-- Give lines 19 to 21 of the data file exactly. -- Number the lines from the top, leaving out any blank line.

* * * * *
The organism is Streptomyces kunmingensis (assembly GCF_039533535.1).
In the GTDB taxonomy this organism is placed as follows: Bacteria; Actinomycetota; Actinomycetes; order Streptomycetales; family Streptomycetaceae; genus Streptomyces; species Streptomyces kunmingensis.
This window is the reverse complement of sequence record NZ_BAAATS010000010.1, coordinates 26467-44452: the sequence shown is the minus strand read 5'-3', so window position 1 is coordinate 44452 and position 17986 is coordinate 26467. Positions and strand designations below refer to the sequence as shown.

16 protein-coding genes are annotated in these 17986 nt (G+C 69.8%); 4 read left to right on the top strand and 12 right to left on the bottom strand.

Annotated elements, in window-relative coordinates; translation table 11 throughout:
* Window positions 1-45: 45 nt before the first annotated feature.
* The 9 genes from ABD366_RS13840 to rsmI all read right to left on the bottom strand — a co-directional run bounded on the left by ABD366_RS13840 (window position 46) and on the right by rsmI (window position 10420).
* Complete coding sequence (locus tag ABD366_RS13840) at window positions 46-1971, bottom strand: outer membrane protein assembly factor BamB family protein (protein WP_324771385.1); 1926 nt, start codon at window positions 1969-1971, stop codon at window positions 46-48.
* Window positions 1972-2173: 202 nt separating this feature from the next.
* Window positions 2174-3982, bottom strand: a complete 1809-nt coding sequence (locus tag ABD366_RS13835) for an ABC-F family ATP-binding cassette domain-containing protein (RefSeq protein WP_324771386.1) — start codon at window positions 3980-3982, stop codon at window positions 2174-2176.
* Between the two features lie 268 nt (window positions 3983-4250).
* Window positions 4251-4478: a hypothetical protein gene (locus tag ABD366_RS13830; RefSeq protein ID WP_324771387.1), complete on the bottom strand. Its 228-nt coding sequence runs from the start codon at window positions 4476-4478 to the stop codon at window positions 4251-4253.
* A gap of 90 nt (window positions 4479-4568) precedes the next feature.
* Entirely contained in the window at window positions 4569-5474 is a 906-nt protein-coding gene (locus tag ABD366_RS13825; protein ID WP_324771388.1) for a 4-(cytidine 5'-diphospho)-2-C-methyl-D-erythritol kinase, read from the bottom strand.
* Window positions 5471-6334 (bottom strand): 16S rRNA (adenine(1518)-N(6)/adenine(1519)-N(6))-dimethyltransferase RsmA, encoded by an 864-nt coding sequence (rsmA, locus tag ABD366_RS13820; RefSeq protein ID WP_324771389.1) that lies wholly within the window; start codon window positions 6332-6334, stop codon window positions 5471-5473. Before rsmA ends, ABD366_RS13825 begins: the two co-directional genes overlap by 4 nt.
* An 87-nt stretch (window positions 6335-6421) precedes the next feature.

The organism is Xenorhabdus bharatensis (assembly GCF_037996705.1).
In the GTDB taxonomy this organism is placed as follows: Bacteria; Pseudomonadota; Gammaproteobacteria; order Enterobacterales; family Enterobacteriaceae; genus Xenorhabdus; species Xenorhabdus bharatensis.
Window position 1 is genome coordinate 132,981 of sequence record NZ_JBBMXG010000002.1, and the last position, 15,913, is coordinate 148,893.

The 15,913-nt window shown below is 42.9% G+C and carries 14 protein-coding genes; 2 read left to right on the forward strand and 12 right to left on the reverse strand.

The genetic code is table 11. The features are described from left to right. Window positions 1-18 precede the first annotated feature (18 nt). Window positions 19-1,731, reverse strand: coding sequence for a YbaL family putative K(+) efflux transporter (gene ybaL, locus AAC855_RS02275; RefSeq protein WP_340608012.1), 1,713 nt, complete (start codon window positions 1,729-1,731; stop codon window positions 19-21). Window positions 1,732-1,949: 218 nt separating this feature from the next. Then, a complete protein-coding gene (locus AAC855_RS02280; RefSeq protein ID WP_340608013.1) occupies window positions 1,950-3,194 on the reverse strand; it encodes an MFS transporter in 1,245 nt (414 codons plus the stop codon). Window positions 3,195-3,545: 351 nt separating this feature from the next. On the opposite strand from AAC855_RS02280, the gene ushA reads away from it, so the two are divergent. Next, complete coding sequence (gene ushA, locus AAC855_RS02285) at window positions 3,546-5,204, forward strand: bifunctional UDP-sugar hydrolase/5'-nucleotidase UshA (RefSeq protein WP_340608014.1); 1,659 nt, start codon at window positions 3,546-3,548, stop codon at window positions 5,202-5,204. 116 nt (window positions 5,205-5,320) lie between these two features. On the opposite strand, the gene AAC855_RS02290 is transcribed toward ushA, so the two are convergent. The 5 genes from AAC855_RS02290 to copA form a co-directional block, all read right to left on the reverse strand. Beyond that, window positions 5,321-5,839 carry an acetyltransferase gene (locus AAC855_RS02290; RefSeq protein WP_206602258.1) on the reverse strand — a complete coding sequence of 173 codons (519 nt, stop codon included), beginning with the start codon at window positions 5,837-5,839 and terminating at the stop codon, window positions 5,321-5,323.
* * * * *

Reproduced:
Window position 1 is genome coordinate 132,981 of sequence record NZ_JBBMXG010000002.1, and the last position, 15,913, is coordinate 148,893.

The 15,913-nt window shown below is 42.9% G+C and carries 14 protein-coding genes; 2 read left to right on the forward strand and 12 right to left on the reverse strand.

The genetic code is table 11. The features are described from left to right. Window positions 1-18 precede the first annotated feature (18 nt). Window positions 19-1,731, reverse strand: coding sequence for a YbaL family putative K(+) efflux transporter (gene ybaL, locus AAC855_RS02275; RefSeq protein WP_340608012.1), 1,713 nt, complete (start codon window positions 1,729-1,731; stop codon window positions 19-21). Window positions 1,732-1,949: 218 nt separating this feature from the next. Then, a complete protein-coding gene (locus AAC855_RS02280; RefSeq protein ID WP_340608013.1) occupies window positions 1,950-3,194 on the reverse strand; it encodes an MFS transporter in 1,245 nt (414 codons plus the stop codon). Window positions 3,195-3,545: 351 nt separating this feature from the next. On the opposite strand from AAC855_RS02280, the gene ushA reads away from it, so the two are divergent. Next, complete coding sequence (gene ushA, locus AAC855_RS02285) at window positions 3,546-5,204, forward strand: bifunctional UDP-sugar hydrolase/5'-nucleotidase UshA (RefSeq protein WP_340608014.1); 1,659 nt, start codon at window positions 3,546-3,548, stop codon at window positions 5,202-5,204. 116 nt (window positions 5,205-5,320) lie between these two features. On the opposite strand, the gene AAC855_RS02290 is transcribed toward ushA, so the two are convergent. The 5 genes from AAC855_RS02290 to copA form a co-directional block, all read right to left on the reverse strand. Beyond that, window positions 5,321-5,839 carry an acetyltransferase gene (locus AAC855_RS02290; RefSeq protein WP_206602258.1) on the reverse strand — a complete coding sequence of 173 codons (519 nt, stop codon included), beginning with the start codon at window positions 5,837-5,839 and terminating at the stop codon, window positions 5,321-5,323.